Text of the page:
Learning the lingua franca…

With all the excitement of having twins, I never really got around to posting about my attempts to learn Dutch.  It's a requirement by the government here that you must pass at least one level of Dutch course to attain permanent residency.  I'm trying for the middle level, as the basic level is more orientated towards buying a bus ticket, supermarket shopping and the like, and the highest level is for those wanting to go to university …

Let me tell you something about Dutch.  I have never, ever encountered a language like it.  Think of it along the lines of a drunk Englishman trying to speak German.  Throw in some random throat clearings and you're done.

I started my classes in Amsterdam in February last year, and found myself in a world of a language that was so close, yet so far from my own.  I studied French at school, and only did 6 months of German and Indonesian, and seeing that was the best part of 20 years ago, I was  completely lost.  Being back in the classroom situation was just the start of revisiting the learning process.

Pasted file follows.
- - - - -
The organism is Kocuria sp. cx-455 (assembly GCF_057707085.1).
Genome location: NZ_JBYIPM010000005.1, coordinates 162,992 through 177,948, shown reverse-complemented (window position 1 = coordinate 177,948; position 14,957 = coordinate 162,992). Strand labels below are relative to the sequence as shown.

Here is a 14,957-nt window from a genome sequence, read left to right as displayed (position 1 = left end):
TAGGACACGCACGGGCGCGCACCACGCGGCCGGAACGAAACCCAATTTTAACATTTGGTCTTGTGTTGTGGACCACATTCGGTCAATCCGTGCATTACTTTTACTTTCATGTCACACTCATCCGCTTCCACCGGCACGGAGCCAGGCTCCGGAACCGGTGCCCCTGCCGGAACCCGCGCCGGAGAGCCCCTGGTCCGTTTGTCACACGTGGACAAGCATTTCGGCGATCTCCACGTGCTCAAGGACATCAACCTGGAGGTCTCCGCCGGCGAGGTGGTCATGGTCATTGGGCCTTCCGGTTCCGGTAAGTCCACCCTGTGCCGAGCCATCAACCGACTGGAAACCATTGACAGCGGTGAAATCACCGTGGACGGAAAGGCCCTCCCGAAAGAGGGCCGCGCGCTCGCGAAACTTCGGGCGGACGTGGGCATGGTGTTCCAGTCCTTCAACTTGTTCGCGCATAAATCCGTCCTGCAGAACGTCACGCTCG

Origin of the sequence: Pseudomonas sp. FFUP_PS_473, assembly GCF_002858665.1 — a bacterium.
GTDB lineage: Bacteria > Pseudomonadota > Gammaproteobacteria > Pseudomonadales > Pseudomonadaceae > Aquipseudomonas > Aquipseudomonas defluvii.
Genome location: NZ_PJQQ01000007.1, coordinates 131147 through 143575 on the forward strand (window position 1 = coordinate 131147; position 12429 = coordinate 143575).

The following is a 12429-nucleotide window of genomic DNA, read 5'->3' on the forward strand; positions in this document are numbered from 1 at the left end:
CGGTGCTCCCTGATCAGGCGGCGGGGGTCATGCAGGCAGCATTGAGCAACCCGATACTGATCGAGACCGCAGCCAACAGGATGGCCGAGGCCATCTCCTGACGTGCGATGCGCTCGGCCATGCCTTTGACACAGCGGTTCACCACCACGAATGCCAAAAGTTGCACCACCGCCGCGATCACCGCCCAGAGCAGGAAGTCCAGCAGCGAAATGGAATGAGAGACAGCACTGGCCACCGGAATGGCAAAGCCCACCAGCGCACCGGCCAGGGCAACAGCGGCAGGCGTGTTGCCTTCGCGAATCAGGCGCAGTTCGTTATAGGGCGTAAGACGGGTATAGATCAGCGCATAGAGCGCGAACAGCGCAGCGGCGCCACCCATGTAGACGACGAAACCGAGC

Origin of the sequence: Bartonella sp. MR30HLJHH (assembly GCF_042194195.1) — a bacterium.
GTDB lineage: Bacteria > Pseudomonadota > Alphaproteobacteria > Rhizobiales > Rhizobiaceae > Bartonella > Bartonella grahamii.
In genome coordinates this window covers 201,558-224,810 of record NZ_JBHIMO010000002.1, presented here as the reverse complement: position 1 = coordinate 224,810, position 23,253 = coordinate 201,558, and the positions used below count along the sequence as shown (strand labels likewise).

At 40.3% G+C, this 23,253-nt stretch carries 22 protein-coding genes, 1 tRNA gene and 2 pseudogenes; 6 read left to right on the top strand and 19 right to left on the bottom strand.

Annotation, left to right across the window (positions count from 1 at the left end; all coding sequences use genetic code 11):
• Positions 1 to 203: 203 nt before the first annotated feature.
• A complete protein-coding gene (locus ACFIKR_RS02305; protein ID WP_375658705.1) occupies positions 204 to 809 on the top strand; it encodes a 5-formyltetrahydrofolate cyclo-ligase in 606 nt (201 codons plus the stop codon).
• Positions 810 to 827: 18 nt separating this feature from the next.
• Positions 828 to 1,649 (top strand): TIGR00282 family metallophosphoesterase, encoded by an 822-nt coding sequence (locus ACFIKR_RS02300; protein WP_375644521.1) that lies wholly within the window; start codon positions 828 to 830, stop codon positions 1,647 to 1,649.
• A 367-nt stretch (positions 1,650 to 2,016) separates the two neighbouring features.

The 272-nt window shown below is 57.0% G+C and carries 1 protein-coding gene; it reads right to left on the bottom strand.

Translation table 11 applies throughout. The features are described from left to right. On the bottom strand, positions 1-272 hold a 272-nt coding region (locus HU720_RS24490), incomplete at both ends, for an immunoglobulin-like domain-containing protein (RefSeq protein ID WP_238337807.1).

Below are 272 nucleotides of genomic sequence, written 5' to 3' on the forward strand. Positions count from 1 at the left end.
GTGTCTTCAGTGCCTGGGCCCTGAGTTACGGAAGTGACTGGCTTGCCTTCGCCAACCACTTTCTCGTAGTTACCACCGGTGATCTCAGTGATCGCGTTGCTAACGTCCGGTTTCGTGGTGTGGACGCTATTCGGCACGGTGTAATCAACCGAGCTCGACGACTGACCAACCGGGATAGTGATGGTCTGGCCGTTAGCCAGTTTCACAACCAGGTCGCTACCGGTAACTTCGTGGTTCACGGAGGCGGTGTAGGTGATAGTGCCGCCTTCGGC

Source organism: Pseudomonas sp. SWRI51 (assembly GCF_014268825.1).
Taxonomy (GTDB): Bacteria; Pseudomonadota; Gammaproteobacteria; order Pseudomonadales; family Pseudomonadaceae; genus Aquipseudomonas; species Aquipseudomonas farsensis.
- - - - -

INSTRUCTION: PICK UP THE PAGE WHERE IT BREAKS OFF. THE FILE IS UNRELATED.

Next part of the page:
It's not easy picking up a new language.  It is great though when you have a fantastic teacher (which I did!) and an amazing group of people to learn with.  Still, I found it a struggle and even now, a year later, I'm much more confident in my use of the language, but I make epic mistakes.  As you do. I mix up verb orders, I mix up tenses, and sometimes I think maybe I've propositioned someone … (or just broken out into a completely made up language …. judging by the blank looks.)

I force myself to speak Dutch out in public, and am exceptionally grateful when people speak it back to me.  I learned a lot of medical terms recently, but life is good when you can speak the language.  I can now negotiate my way around the market, the supermarket and the shops … and of course, I can swear fluently.

One Reply to “Learning the lingua franca…”

  1. Learning a new language is always fun! And making mistakes is part of that fun. It’s good that you don’t let it put you off though, some people would be content with getting the basics down and not bothering to learn anything more than that. Obviously, as both Dutch and German have the same root, I can see a lot of similarities with words. Sometimes I can get a vague sense of what’s being said because of that.

    I’m sure swearing was one of the first things you learnt 😉

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